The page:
Then there’s “bolo bolo” which isn’t too bad either! “Yaar chulbula hai” is also wonderful, for the Rafi-Asha play in it.

    As for the story, well, it’s been a while since I last saw this movie but I do remember it being full of sub-plots and co-incidences. And also plenty of reminders of Tumsa Nahin Dekha, which I’d seen only shortly before I saw this movie (so I do get confused between the two films often). I remember Raj Mehra playing an army man role (“Colonel/Major saab” types), I think it was in this. He had a standard line or mannerism, I think.

    Also, in his disguise, Shammi keeps saying “azeeza”? Much like Raj Kapoor in “Dil Hi To Hai”? And did he “yahoo” a lot here too, like he does in TND?

    Anyway, I just vaguely remember these scenes – need to watch this movie again. Now that you’ve de-mystified the story for us, it should be easier watching it. Not sure I’d have been able to figure this out on my own.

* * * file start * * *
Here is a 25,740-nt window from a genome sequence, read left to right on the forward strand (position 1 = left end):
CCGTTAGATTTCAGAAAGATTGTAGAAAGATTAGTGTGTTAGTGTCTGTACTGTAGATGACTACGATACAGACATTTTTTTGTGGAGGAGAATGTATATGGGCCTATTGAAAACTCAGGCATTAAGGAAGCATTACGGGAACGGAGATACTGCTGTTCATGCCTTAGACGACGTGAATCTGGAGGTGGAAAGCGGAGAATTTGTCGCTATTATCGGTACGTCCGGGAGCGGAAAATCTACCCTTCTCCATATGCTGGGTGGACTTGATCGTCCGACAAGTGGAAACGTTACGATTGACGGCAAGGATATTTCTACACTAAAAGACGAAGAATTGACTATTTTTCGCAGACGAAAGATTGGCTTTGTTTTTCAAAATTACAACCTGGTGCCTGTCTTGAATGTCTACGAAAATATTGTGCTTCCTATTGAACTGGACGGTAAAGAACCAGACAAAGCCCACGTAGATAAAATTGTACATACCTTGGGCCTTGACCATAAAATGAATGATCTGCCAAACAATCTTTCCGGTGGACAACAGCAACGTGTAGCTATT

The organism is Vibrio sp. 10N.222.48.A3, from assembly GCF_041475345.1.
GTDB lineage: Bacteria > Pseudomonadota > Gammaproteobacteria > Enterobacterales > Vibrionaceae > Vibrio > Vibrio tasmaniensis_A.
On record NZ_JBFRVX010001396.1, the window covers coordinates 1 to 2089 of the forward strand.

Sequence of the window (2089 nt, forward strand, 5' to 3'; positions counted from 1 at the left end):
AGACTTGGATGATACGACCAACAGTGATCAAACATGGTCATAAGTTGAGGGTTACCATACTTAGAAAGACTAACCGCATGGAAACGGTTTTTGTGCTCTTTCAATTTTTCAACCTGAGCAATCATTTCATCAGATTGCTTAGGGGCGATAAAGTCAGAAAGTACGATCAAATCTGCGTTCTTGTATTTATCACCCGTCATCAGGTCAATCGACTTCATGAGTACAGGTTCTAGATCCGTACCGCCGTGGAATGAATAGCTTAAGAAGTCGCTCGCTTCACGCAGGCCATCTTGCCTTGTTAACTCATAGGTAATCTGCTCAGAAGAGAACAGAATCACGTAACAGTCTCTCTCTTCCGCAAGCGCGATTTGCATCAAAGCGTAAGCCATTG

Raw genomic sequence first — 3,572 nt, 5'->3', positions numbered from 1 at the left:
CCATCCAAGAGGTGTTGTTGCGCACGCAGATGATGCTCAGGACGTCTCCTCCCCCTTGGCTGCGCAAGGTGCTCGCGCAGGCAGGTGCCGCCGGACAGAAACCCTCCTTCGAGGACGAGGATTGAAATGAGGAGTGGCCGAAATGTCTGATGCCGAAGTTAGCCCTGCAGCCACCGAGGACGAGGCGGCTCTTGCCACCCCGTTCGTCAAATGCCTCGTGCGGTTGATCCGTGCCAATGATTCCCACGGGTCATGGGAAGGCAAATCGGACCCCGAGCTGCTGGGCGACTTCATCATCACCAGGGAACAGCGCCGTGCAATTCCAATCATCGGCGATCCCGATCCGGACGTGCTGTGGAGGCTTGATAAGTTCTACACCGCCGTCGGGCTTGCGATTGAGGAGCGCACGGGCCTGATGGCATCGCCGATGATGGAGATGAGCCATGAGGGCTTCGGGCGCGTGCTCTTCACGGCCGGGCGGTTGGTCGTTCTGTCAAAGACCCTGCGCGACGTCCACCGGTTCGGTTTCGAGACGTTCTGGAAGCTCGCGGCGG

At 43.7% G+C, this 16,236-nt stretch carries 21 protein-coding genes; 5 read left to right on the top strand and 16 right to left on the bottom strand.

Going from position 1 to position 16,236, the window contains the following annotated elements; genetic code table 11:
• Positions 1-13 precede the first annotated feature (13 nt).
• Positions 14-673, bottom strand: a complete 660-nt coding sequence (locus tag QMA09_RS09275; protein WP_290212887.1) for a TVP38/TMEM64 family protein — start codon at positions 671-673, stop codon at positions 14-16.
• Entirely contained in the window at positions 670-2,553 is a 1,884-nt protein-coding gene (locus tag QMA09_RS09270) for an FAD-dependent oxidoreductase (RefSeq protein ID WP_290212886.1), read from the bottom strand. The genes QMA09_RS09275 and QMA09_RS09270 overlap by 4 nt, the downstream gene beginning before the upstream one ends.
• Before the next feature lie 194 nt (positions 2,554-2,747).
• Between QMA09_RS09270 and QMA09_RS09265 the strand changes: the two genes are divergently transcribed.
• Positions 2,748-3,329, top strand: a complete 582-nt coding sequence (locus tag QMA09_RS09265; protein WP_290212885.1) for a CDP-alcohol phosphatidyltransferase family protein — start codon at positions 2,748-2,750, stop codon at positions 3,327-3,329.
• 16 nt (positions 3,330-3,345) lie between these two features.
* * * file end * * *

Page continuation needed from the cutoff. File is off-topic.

But then, not that it really matters in a Shammi movie. ;-)

    Thanks, Madhu.


    • You’re right about Raj Mehra playing that army man role – it’s never specifically mentioned that he is/was in the army, but there’s a buff geniality about him that is stereotypical of retired army officers in Hindi films. ;-) He always says “Jolly good, jolly good!” at the end of just about every sentence.

      (Which is why Shammi Kapoor, in one of his disguises – as a certain Mirza Changezi – keeps appending each of his own sentences with “Hollywood, Hollywood!” And Asha Parekh tries to cover up by saying that Mirza Changezi’s takhallus is ‘Hollywood’!)